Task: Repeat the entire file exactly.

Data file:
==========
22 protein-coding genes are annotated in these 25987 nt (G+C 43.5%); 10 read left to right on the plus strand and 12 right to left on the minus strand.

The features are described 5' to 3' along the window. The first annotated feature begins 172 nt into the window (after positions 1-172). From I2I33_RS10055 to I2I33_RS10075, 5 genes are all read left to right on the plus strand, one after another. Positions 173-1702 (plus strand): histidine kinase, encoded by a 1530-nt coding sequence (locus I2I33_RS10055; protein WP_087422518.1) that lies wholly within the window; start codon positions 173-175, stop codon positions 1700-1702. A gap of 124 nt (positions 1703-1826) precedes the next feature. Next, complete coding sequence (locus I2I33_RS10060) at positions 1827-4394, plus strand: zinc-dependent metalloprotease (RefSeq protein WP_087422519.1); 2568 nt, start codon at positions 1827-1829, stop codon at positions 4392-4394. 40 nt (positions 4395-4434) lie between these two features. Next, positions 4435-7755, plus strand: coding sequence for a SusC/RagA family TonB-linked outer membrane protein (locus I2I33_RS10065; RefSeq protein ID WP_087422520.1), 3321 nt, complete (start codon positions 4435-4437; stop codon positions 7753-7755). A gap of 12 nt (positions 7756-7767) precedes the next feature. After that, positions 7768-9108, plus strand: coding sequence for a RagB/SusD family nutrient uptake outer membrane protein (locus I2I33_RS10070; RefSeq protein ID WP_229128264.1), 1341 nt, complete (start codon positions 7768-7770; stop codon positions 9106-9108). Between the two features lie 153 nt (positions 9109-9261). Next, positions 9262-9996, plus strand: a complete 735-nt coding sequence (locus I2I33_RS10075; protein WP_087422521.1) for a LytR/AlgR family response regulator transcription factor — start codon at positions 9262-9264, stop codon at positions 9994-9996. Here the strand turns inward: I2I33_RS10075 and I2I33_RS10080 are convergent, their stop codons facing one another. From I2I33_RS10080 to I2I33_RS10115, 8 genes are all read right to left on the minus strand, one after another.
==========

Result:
22 protein-coding genes are annotated in these 25987 nt (G+C 43.5%); 10 read left to right on the plus strand and 12 right to left on the minus strand.

The features are described 5' to 3' along the window. The first annotated feature begins 172 nt into the window (after positions 1-172). From I2I33_RS10055 to I2I33_RS10075, 5 genes are all read left to right on the plus strand, one after another. Positions 173-1702 (plus strand): histidine kinase, encoded by a 1530-nt coding sequence (locus I2I33_RS10055; protein WP_087422518.1) that lies wholly within the window; start codon positions 173-175, stop codon positions 1700-1702. A gap of 124 nt (positions 1703-1826) precedes the next feature. Next, complete coding sequence (locus I2I33_RS10060) at positions 1827-4394, plus strand: zinc-dependent metalloprotease (RefSeq protein WP_087422519.1); 2568 nt, start codon at positions 1827-1829, stop codon at positions 4392-4394. 40 nt (positions 4395-4434) lie between these two features. Next, positions 4435-7755, plus strand: coding sequence for a SusC/RagA family TonB-linked outer membrane protein (locus I2I33_RS10065; RefSeq protein ID WP_087422520.1), 3321 nt, complete (start codon positions 4435-4437; stop codon positions 7753-7755). A gap of 12 nt (positions 7756-7767) precedes the next feature. After that, positions 7768-9108, plus strand: coding sequence for a RagB/SusD family nutrient uptake outer membrane protein (locus I2I33_RS10070; RefSeq protein ID WP_229128264.1), 1341 nt, complete (start codon positions 7768-7770; stop codon positions 9106-9108). Between the two features lie 153 nt (positions 9109-9261). Next, positions 9262-9996, plus strand: a complete 735-nt coding sequence (locus I2I33_RS10075; protein WP_087422521.1) for a LytR/AlgR family response regulator transcription factor — start codon at positions 9262-9264, stop codon at positions 9994-9996. Here the strand turns inward: I2I33_RS10075 and I2I33_RS10080 are convergent, their stop codons facing one another. From I2I33_RS10080 to I2I33_RS10115, 8 genes are all read right to left on the minus strand, one after another.